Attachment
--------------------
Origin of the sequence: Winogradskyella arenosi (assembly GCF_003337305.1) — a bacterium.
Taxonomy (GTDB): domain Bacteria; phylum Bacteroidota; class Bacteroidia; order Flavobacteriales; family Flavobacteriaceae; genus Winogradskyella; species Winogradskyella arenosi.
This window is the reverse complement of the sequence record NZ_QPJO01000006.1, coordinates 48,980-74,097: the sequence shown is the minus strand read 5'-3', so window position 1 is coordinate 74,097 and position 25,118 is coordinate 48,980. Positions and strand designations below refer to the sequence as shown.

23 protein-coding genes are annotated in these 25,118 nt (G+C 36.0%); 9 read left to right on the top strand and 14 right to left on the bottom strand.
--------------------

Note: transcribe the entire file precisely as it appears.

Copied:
Origin of the sequence: Winogradskyella arenosi (assembly GCF_003337305.1) — a bacterium.
Taxonomy (GTDB): domain Bacteria; phylum Bacteroidota; class Bacteroidia; order Flavobacteriales; family Flavobacteriaceae; genus Winogradskyella; species Winogradskyella arenosi.
This window is the reverse complement of the sequence record NZ_QPJO01000006.1, coordinates 48,980-74,097: the sequence shown is the minus strand read 5'-3', so window position 1 is coordinate 74,097 and position 25,118 is coordinate 48,980. Positions and strand designations below refer to the sequence as shown.

23 protein-coding genes are annotated in these 25,118 nt (G+C 36.0%); 9 read left to right on the top strand and 14 right to left on the bottom strand.